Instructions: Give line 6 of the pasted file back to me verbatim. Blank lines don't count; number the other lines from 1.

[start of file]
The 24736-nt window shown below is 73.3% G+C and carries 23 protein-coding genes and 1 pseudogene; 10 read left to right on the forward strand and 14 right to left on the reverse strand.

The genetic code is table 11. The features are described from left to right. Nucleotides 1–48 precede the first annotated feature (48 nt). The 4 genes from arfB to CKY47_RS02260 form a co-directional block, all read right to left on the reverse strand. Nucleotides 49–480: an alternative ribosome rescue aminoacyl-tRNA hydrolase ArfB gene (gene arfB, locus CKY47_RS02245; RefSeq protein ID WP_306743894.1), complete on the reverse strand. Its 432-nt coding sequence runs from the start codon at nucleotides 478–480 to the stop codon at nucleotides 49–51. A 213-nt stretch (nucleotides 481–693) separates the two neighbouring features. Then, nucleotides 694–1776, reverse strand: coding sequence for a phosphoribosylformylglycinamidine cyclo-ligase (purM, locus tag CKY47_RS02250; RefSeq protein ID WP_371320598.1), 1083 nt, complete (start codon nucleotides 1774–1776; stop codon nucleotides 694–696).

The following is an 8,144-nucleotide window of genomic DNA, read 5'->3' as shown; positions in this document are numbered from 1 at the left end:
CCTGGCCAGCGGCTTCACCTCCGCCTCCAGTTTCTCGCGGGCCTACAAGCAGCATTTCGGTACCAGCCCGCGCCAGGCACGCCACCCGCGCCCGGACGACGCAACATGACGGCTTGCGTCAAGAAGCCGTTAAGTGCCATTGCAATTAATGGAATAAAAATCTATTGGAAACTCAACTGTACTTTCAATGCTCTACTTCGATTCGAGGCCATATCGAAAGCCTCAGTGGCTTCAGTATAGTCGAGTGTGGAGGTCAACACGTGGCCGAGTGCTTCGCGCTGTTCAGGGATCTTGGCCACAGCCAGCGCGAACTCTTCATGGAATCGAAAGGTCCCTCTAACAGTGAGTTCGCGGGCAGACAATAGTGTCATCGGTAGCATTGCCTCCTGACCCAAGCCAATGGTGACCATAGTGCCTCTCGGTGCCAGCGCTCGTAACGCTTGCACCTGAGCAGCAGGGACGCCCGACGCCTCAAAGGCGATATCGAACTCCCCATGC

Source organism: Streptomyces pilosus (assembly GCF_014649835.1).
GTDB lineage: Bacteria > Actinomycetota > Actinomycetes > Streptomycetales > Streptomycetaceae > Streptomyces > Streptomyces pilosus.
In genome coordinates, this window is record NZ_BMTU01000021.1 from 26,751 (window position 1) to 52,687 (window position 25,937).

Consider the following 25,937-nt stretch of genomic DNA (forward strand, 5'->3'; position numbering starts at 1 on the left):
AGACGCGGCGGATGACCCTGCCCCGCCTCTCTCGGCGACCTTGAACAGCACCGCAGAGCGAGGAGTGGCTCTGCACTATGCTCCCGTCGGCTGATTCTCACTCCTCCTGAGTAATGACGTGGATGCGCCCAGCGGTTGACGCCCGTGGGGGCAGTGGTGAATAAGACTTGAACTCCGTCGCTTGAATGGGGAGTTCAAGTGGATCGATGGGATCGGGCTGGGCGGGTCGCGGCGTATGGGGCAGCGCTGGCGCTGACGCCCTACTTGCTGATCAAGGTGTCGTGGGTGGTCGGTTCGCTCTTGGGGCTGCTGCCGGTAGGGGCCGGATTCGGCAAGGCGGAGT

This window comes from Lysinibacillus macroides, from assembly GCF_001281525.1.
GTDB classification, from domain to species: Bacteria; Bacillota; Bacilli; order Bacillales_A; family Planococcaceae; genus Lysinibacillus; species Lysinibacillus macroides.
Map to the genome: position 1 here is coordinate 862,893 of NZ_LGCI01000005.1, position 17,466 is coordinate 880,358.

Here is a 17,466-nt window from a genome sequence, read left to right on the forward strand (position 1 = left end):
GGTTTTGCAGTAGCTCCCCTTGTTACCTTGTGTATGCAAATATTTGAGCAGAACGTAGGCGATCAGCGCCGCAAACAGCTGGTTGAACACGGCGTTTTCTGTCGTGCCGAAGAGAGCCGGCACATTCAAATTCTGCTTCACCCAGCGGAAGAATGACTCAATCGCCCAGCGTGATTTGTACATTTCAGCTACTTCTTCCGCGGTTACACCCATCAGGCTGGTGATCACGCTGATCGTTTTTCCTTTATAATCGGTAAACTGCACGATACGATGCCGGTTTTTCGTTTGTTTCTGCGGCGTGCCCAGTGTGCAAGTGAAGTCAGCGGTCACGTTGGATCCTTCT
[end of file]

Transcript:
GTDB lineage: Bacteria > Actinomycetota > Actinomycetes > Streptomycetales > Streptomycetaceae > Streptomyces > Streptomyces pilosus.